Joshi Spotlight: AJW Grand Prix (Part One)

ALL JAPAN WOMEN’S GRAND PRIX ’92- PART ONE:
(21.06.1992)

-AJW, much like All Japan & New Japan, has a yearly thing where their top stars wrestle in a Round Robin-style deal. In this case, as with most years (others have been one-block round-robins or a standard tournament), it’s two “Blocks” of wrestlers doing so, with the winner of each block wrestling in the final match. Most of the matches weren’t televised or taped from what I can see. But these shows are a BIG DEAL in AJW, as we’ll see- every time I’ve seen a Grand Prix VHS release, it’s been absolutely stuffed with ****+ dream matches and people working their hardest- this is no “House Show Mode” release.

“TL;DR- Why Should I Watch This?”: Spoiler Alert- this ends with four matches in a row at **** or above, and one all-time classic. Also, Debbie Malenko talks with one of the commentators in English, giving us insight into early ’90s Puro we’d NEVER get otherwise.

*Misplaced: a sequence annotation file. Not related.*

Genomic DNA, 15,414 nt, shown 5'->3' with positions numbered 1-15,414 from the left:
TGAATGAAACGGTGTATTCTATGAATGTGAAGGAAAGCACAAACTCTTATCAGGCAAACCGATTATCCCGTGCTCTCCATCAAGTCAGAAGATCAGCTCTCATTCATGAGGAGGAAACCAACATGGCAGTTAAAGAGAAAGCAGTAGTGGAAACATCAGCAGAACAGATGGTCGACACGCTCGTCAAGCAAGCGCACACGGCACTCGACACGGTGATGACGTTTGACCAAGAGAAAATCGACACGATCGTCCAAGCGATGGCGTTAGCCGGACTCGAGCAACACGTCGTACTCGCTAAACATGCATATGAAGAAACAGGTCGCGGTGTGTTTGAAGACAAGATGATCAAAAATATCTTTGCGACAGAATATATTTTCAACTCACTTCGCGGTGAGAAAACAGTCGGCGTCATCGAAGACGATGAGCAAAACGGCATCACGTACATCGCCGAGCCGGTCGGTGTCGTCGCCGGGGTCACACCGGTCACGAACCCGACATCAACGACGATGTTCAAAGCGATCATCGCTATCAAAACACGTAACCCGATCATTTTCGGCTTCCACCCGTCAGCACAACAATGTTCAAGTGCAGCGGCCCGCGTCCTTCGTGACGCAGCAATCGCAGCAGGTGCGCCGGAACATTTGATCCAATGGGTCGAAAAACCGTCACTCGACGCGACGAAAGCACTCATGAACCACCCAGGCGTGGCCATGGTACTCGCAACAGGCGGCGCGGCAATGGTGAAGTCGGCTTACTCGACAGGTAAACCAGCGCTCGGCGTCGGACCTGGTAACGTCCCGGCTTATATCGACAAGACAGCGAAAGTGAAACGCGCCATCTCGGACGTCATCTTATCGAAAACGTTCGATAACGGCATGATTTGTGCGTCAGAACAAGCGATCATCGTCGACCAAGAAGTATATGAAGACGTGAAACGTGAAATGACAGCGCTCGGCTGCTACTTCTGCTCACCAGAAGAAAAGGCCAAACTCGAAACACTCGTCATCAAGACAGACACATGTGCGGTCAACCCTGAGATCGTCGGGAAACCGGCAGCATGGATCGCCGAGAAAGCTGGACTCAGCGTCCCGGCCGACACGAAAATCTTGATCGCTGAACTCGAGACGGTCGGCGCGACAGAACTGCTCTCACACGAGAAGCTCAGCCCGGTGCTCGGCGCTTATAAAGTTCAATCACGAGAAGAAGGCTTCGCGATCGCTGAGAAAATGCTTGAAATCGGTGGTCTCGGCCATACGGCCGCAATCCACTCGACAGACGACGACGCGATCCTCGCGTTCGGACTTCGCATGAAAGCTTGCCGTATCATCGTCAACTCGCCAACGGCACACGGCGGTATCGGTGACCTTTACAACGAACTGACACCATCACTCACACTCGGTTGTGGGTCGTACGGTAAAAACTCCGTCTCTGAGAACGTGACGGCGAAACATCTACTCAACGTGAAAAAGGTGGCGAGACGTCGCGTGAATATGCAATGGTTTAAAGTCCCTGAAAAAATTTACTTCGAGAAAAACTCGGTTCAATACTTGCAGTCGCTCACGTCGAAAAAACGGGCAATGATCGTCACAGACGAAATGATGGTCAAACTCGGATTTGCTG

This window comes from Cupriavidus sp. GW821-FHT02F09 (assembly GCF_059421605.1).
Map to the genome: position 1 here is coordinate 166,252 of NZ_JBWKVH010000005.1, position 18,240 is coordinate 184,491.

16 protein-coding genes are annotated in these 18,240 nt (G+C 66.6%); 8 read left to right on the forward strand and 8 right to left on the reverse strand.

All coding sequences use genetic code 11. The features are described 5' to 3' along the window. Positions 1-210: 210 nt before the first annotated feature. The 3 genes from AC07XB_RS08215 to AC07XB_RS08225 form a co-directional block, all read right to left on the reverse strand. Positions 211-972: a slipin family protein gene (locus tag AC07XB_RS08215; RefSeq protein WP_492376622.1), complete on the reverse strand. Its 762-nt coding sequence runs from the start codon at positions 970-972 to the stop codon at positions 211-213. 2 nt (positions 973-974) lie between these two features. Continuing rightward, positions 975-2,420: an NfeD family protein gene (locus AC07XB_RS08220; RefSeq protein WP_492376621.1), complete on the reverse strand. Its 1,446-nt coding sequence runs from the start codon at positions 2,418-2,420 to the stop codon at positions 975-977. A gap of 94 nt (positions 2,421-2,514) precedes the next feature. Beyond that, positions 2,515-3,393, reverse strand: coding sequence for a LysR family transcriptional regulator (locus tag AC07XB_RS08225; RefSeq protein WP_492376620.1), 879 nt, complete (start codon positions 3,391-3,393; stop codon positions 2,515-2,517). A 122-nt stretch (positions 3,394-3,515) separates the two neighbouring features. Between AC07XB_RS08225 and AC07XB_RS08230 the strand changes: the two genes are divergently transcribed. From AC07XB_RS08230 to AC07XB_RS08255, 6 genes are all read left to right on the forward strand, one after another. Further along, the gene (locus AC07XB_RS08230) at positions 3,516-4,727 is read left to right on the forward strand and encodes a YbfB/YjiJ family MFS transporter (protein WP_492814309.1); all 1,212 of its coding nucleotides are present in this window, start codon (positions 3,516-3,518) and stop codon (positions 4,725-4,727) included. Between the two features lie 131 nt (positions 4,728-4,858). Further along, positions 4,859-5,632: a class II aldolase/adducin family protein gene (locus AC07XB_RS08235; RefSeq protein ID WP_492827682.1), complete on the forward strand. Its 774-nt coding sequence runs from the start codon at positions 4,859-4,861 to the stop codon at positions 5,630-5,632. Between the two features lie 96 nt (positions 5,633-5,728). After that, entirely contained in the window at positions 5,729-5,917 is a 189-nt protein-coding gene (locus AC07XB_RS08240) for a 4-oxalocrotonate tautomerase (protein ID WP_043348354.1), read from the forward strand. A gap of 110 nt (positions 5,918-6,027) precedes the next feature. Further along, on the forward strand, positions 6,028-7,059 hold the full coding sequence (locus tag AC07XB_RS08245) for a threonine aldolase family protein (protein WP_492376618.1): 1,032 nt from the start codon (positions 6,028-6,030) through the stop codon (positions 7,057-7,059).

Read moreJoshi Spotlight: AJW Grand Prix (Part One)

Joshi Spotlight: The Dawn of Las Cachorras

Las Cachorras Reunited.jpg

I had to start with Las Cachorras Orientales reuniting in late 2019. I just had to. It’s too adorbz.

AJW SUPER CHARGE:
(24.05.1992)

-This is another AJW event at Korakuen Hall, about a month after the previous “Funto” show. It’s ALSO named “Super Charge”, like a prior show in 1992. The main focus here is actually on some returning wrestlers- Akira Hokuto, Etsuko Mita, Mima Shimoda and some others ended up on a trip to Mexico, where many puro stars go for extra training and character revamps (they’re still doing this; Naito gained his modern persona there, for instance). This was in part to gain some lucha experience and shake things up in AJW (newcomer Cintia Moreno is actually trained in the style, and worked a tour here as well), though few of the wrestlers really copied much of it.

This is mainly important because Hokuto & Mita came back with entirely new visual “looks” and personalities. Yes, this is the origin of Las Cachorras Orientales, which literally means “The Oriental Bitches” in Spanish. Shimoda would later join the group, but for now they merely have dyed hair, Atrocious Alliance facepaint, and other heel trappings.

“TL;DR: Why Should I Watch This?”: At least one match over ****, the debut of LCO in their “first form” against AJW’s current top heels, and a great Bull/Yamada match